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Risks is the TUC's weekly newsletter for safety reps and others, sponsored by Thompsons Solicitors.






Unions ensure outbreak action works at work

The TUC says union reps should ensure employers assess risks posed by the coronavirus outbreak and their workplace and take the necessary preventive action in consultation with their staff. A new TUC coronavirus guide for unions reps says they “should ensure their employer has in place either a separate policy for dealing with Covid-19, or a general policy covering public health emergencies, major disasters or incidents. It should not be left to employers alone to decide on what is an appropriate response - unions must also be involved, as any effective policy must have the confidence of the whole workforce.” Employers should risk assess all the potential impacts on their operations and staff, the TUC states, “right up to the worst likely situation of workplace closure, disruption to transport, and the disruptions to other services such as banking, the internet and supply chains.” Management must have received any necessary training on understanding Covid-19 and the measures necessary should an outbreak be suspected, the guide says, adding union safety reps should be consulted about and made aware of any policies or measures taken, and clear lines of reporting to managers should be established. According to the TUC: “Safety representatives are urged to ensure that their employer notifies all their staff of what arrangements they have made to prepare for an outbreak of pandemic Covid-19, including what role they expect individual staff to take.” The guide includes information on workplace hygiene, personal protective equipment and on transmission of the coronavirus.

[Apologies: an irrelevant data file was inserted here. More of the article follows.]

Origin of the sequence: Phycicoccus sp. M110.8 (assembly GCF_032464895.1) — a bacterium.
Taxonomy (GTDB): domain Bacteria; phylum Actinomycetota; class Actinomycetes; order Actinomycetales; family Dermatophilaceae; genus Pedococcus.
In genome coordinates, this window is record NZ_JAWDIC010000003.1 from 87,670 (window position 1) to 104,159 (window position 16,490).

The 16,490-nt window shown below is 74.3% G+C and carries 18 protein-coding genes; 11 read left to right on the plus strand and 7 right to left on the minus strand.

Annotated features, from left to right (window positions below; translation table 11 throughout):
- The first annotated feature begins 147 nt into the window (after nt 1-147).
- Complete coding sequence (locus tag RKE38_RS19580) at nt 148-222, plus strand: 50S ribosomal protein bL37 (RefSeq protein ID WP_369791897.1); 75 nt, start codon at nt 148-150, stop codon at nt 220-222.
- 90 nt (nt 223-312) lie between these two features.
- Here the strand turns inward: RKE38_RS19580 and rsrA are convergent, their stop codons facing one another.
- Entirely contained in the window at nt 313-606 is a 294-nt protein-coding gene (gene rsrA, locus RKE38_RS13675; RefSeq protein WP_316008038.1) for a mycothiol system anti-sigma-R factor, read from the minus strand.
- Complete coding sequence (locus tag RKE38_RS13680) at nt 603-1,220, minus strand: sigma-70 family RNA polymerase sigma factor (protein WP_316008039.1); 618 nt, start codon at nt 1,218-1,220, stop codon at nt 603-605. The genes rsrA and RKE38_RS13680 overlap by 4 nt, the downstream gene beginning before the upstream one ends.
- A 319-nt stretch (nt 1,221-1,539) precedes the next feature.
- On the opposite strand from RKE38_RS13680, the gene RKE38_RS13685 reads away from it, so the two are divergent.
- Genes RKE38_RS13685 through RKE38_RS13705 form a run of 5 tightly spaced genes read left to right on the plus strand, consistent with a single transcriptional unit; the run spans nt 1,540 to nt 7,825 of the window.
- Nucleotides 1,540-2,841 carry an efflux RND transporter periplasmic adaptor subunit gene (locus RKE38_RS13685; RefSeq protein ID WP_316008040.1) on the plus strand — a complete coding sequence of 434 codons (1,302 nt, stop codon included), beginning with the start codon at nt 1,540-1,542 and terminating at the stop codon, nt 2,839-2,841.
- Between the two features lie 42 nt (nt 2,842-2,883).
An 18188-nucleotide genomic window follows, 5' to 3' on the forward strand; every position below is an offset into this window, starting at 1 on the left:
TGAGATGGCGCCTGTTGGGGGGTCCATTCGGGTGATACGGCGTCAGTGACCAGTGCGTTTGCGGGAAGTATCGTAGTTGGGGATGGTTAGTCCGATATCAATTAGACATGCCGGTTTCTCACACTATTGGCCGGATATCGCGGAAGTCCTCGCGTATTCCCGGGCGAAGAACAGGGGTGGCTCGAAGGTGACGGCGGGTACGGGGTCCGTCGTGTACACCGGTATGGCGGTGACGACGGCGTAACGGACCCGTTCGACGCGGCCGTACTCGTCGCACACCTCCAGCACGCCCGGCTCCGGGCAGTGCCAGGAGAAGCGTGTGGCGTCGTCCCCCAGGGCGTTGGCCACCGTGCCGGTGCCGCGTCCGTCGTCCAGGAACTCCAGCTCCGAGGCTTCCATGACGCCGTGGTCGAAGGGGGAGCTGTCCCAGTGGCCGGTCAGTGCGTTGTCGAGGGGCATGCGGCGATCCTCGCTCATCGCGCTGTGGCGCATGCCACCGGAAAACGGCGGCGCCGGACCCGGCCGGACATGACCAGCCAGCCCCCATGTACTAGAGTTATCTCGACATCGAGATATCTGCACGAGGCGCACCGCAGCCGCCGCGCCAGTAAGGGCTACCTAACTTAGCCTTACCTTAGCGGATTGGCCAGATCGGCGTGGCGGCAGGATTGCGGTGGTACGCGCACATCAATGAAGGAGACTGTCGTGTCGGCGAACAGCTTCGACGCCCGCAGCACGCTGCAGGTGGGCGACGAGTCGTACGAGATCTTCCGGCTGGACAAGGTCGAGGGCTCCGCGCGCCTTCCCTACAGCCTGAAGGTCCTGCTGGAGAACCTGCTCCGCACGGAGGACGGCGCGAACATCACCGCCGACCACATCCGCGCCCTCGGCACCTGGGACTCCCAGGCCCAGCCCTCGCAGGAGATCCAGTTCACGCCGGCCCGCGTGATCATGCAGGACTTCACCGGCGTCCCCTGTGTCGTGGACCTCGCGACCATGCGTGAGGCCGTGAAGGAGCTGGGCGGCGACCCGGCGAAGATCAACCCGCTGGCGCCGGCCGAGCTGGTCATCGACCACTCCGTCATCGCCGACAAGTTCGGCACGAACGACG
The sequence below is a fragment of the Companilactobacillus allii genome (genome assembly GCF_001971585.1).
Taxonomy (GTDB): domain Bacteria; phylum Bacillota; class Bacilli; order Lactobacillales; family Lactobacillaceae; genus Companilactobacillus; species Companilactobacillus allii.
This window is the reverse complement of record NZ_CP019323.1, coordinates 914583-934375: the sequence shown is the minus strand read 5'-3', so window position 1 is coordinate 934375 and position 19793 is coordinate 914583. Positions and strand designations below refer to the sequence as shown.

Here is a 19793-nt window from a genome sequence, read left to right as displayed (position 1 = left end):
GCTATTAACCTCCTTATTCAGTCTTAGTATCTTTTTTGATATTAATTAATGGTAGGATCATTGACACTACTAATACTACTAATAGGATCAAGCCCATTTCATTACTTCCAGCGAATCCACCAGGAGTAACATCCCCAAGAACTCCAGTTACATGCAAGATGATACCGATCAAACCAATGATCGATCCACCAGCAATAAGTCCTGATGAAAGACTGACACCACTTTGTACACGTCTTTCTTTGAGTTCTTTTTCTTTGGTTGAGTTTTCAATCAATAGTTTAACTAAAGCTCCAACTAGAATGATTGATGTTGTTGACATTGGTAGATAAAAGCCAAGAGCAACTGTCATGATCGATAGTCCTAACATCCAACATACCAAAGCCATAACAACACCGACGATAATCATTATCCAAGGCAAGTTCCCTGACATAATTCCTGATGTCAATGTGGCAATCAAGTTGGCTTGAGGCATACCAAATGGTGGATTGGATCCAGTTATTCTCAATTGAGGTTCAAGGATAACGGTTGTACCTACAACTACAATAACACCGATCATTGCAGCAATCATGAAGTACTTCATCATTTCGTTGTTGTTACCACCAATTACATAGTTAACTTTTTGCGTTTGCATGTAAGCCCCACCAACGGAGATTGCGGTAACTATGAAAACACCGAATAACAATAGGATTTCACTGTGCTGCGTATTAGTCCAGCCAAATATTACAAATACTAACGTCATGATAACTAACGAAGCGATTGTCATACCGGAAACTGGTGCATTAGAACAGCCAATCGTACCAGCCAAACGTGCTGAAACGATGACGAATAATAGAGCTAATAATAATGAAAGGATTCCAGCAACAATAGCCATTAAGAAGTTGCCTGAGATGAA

Coronavirus/Covid-19 Guidance to Unions, TUC, March 2020.
RESOURCES: Thompsons Solicitors briefing on coronavirus and the law at work. Labourstart Unions and Covid-19 news service. HSE coronavirus webpages. Covid-19 and the world of work, ILO.  WHO worker protection and Covid-19 resources.

New TUC advice for people now working at home